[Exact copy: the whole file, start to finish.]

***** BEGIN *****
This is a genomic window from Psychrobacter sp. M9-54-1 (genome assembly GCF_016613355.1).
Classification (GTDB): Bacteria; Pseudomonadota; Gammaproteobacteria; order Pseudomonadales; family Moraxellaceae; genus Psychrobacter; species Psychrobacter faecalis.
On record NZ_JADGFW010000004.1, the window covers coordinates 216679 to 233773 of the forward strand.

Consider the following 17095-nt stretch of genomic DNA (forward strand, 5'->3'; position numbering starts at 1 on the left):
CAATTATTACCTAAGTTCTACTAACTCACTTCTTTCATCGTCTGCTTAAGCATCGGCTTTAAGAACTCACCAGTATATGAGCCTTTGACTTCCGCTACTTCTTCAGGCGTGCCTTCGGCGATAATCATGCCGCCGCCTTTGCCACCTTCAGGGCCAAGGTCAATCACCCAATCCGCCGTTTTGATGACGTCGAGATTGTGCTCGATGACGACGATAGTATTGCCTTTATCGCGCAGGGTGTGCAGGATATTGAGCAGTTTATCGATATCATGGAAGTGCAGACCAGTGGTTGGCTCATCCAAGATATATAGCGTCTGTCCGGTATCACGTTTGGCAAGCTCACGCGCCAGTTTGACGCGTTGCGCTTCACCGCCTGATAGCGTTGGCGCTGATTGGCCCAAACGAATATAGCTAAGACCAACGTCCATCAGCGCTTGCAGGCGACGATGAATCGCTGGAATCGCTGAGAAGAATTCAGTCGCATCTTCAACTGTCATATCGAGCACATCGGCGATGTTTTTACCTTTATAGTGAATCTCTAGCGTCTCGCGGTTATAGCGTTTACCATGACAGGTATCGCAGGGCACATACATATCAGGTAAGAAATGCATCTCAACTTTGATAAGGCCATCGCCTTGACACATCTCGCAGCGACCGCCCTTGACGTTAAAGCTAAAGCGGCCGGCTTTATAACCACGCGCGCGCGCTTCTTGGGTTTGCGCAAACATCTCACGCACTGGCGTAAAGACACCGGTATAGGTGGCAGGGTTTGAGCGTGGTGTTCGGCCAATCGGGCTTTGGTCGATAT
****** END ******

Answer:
This is a genomic window from Psychrobacter sp. M9-54-1 (genome assembly GCF_016613355.1).
Classification (GTDB): Bacteria; Pseudomonadota; Gammaproteobacteria; order Pseudomonadales; family Moraxellaceae; genus Psychrobacter; species Psychrobacter faecalis.
On record NZ_JADGFW010000004.1, the window covers coordinates 216679 to 233773 of the forward strand.

Consider the following 17095-nt stretch of genomic DNA (forward strand, 5'->3'; position numbering starts at 1 on the left):
CAATTATTACCTAAGTTCTACTAACTCACTTCTTTCATCGTCTGCTTAAGCATCGGCTTTAAGAACTCACCAGTATATGAGCCTTTGACTTCCGCTACTTCTTCAGGCGTGCCTTCGGCGATAATCATGCCGCCGCCTTTGCCACCTTCAGGGCCAAGGTCAATCACCCAATCCGCCGTTTTGATGACGTCGAGATTGTGCTCGATGACGACGATAGTATTGCCTTTATCGCGCAGGGTGTGCAGGATATTGAGCAGTTTATCGATATCATGGAAGTGCAGACCAGTGGTTGGCTCATCCAAGATATATAGCGTCTGTCCGGTATCACGTTTGGCAAGCTCACGCGCCAGTTTGACGCGTTGCGCTTCACCGCCTGATAGCGTTGGCGCTGATTGGCCCAAACGAATATAGCTAAGACCAACGTCCATCAGCGCTTGCAGGCGACGATGAATCGCTGGAATCGCTGAGAAGAATTCAGTCGCATCTTCAACTGTCATATCGAGCACATCGGCGATGTTTTTACCTTTATAGTGAATCTCTAGCGTCTCGCGGTTATAGCGTTTACCATGACAGGTATCGCAGGGCACATACATATCAGGTAAGAAATGCATCTCAACTTTGATAAGGCCATCGCCTTGACACATCTCGCAGCGACCGCCCTTGACGTTAAAGCTAAAGCGGCCGGCTTTATAACCACGCGCGCGCGCTTCTTGGGTTTGCGCAAACATCTCACGCACTGGCGTAAAGACACCGGTATAGGTGGCAGGGTTTGAGCGTGGTGTTCGGCCAATCGGGCTTTGGTCGATAT